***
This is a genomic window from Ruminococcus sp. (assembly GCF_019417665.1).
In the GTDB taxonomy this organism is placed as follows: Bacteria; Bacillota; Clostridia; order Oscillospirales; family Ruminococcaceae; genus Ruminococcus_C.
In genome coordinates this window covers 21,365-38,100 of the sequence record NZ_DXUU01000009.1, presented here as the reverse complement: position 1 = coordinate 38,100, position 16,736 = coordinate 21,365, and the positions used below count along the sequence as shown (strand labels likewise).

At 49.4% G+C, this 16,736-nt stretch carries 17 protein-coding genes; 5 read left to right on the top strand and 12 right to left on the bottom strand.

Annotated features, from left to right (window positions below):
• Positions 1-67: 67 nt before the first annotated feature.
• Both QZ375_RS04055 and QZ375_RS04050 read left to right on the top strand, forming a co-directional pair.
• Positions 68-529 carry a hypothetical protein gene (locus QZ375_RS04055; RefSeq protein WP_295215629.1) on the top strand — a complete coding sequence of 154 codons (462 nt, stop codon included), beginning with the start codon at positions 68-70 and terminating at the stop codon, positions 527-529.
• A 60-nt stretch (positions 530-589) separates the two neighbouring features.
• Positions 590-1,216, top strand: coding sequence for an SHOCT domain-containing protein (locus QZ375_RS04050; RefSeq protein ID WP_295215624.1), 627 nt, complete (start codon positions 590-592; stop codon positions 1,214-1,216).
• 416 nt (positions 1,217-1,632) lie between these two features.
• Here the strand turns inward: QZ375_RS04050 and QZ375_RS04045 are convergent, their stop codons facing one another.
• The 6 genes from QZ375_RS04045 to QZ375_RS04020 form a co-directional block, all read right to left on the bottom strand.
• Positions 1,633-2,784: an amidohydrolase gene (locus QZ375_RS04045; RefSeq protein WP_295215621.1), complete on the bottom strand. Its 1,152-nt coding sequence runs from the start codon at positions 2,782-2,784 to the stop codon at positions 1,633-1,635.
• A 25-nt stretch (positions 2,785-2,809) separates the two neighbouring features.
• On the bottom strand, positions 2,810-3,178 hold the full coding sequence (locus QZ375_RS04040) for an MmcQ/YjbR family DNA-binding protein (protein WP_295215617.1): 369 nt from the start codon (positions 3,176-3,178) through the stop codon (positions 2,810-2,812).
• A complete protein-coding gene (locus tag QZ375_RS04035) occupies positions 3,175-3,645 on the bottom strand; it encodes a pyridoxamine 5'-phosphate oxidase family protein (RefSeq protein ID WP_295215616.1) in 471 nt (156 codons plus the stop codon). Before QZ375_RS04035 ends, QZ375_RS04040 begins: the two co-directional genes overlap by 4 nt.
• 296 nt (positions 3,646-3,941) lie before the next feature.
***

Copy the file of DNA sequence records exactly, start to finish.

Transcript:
This is a genomic window from Ruminococcus sp. (assembly GCF_019417665.1).
In the GTDB taxonomy this organism is placed as follows: Bacteria; Bacillota; Clostridia; order Oscillospirales; family Ruminococcaceae; genus Ruminococcus_C.
In genome coordinates this window covers 21,365-38,100 of the sequence record NZ_DXUU01000009.1, presented here as the reverse complement: position 1 = coordinate 38,100, position 16,736 = coordinate 21,365, and the positions used below count along the sequence as shown (strand labels likewise).

At 49.4% G+C, this 16,736-nt stretch carries 17 protein-coding genes; 5 read left to right on the top strand and 12 right to left on the bottom strand.

Annotated features, from left to right (window positions below):
• Positions 1-67: 67 nt before the first annotated feature.
• Both QZ375_RS04055 and QZ375_RS04050 read left to right on the top strand, forming a co-directional pair.
• Positions 68-529 carry a hypothetical protein gene (locus QZ375_RS04055; RefSeq protein WP_295215629.1) on the top strand — a complete coding sequence of 154 codons (462 nt, stop codon included), beginning with the start codon at positions 68-70 and terminating at the stop codon, positions 527-529.
• A 60-nt stretch (positions 530-589) separates the two neighbouring features.
• Positions 590-1,216, top strand: coding sequence for an SHOCT domain-containing protein (locus QZ375_RS04050; RefSeq protein ID WP_295215624.1), 627 nt, complete (start codon positions 590-592; stop codon positions 1,214-1,216).
• 416 nt (positions 1,217-1,632) lie between these two features.
• Here the strand turns inward: QZ375_RS04050 and QZ375_RS04045 are convergent, their stop codons facing one another.
• The 6 genes from QZ375_RS04045 to QZ375_RS04020 form a co-directional block, all read right to left on the bottom strand.
• Positions 1,633-2,784: an amidohydrolase gene (locus QZ375_RS04045; RefSeq protein WP_295215621.1), complete on the bottom strand. Its 1,152-nt coding sequence runs from the start codon at positions 2,782-2,784 to the stop codon at positions 1,633-1,635.
• A 25-nt stretch (positions 2,785-2,809) separates the two neighbouring features.
• On the bottom strand, positions 2,810-3,178 hold the full coding sequence (locus QZ375_RS04040) for an MmcQ/YjbR family DNA-binding protein (protein WP_295215617.1): 369 nt from the start codon (positions 3,176-3,178) through the stop codon (positions 2,810-2,812).
• A complete protein-coding gene (locus tag QZ375_RS04035) occupies positions 3,175-3,645 on the bottom strand; it encodes a pyridoxamine 5'-phosphate oxidase family protein (RefSeq protein ID WP_295215616.1) in 471 nt (156 codons plus the stop codon). Before QZ375_RS04035 ends, QZ375_RS04040 begins: the two co-directional genes overlap by 4 nt.
• 296 nt (positions 3,646-3,941) lie before the next feature.